The results of the Nordic and Asian crises have been quite good. The countries involved have largely emerged from the crises with vibrant financial systems. However, the lessons learned so well in those countries are now being modified in light of the new challenges faced in the more recent financial crises in Latin America.
Let me now turn to those new challenges.
II. Recent Challenges
If these issues where not sufficiently difficult and challenging, recent banking crises have dealt with a combination of high dollarization and high levels of government debt that have imposed particularly hard constraints on crisis management.
Crises have emerged recently in highly dollarized economies such as Argentina and Uruguay. This aspect raises issues not previously encountered and special factors must be considered.
A high degree of dollarization particularly makes banking systems more prone to runs and makes runs more difficult to stop. Dollarized economies face liquidity constraints early in the crisis, as bank runs must be addressed using limited international reserves. Furthermore, as depositors know that the supply of dollars is limited, they may be more prone to leave the banking system.
These conditions—the constraints on liquidity support and on depositor protection—may make the use of administrative measures—such as restrictions on deposit withdrawals or securitization of bank liabilities—more likely. As we all know, both Argentina and Uruguay were forced to design administrative measures to contain a run on their banks that could not otherwise be contained.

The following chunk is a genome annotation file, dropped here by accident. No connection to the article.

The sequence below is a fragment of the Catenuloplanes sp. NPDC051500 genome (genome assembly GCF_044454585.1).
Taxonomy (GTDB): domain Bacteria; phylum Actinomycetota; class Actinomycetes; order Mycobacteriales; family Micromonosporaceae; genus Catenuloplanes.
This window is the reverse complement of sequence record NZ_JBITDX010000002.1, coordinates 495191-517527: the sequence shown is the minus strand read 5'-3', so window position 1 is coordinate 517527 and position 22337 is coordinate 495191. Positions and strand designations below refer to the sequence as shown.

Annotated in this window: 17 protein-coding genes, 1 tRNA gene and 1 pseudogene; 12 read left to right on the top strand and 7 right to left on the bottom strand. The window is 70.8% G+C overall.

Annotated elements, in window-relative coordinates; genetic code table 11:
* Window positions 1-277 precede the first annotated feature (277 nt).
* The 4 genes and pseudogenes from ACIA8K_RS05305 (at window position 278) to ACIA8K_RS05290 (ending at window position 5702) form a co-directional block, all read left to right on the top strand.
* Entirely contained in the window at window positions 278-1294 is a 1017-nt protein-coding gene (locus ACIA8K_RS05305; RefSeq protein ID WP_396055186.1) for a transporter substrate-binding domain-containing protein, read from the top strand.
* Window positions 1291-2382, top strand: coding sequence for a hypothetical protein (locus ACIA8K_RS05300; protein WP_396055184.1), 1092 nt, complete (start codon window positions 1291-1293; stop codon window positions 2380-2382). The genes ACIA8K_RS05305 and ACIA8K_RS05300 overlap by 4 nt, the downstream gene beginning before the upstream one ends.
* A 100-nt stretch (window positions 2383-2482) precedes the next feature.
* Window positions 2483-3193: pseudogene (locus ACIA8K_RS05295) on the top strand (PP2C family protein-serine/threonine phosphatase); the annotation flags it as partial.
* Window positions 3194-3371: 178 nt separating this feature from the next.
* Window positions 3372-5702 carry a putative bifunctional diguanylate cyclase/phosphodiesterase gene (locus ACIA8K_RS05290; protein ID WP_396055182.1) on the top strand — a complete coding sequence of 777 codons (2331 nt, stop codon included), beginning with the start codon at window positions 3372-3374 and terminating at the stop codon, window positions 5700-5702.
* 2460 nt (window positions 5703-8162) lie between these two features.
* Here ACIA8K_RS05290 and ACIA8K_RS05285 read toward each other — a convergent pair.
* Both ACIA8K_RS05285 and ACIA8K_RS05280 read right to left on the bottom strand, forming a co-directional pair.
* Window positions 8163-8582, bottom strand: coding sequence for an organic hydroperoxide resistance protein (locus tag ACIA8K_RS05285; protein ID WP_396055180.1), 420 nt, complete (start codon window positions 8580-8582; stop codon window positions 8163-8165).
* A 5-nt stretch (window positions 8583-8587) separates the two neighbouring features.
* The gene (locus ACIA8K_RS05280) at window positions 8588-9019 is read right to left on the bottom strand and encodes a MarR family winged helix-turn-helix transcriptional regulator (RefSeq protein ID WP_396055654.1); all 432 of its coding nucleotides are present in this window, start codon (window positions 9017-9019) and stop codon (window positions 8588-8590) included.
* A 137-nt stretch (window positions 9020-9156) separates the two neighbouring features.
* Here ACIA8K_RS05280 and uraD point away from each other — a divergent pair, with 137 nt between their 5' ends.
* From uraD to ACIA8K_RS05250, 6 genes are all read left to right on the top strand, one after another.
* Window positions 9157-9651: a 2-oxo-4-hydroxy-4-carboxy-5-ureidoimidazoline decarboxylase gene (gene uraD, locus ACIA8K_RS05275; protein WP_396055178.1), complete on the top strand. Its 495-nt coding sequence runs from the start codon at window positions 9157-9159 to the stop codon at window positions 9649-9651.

Sovereign debt restructuring
Another factor that has recently become evident is the constraints on banking crisis management when this is combined with sovereign debt restructuring. Although we have limited experience, available evidence suggests that the impact of sovereign debt restructuring on bank soundness will depend on a large number of issues, including the size of banks' exposure to the government, the currency of denomination of the debt, and the terms and modalities of the debt restructuring.
Large-scale restructuring can result in immediate undercapitalization or even systemic insolvency when banks have sizeable holdings of government debt. At the same time, policymakers should be aware that the use of fiscal resources to deal with banking problems are inherently limited when the debt is already unsustainable and needs to be restructured—hence the government's role as creditor, guarantor, or owner of last resort is severely limited. For these reasons, any strategy for sovereign debt restructuring must be designed to explicitly consider the impact on the banking system.
From a banking system perspective, we have come to believe that, if restructuring is necessary, and if the authorities have a choice, a preferable approach is to avoid nominal reductions (haircuts) in bank assets. Haircuts would result in reduction of bank capital and, likely, the imposition of remaining losses on depositors. Instead, the authorities should try to achieve a restructuring through reductions in interest rates or extension of deposit maturities that may not entail immediate losses.
III. The Case of Argentina
I will not review the history of the Argentine banking crisis. I know that all of you in this room are more familiar with recent developments than I am.
Let me just acknowledge that, in 2000, the Argentine banking system was in sound financial condition following the substantial consolidation, privatization, and increased foreign entry in the second half of the 1990s. This strengthening of the system was supported by a tightening of regulation and supervision.
The build up of the crisis began in 2001 and emerged in full in 2002.
During 2002, progress in stabilizing the financial conditions was delayed by the lack of basic information on banks' financial conditions, uncertainties concerning compensation for policy-induced losses, as well as delays in issuing necessary prudential and accounting rules.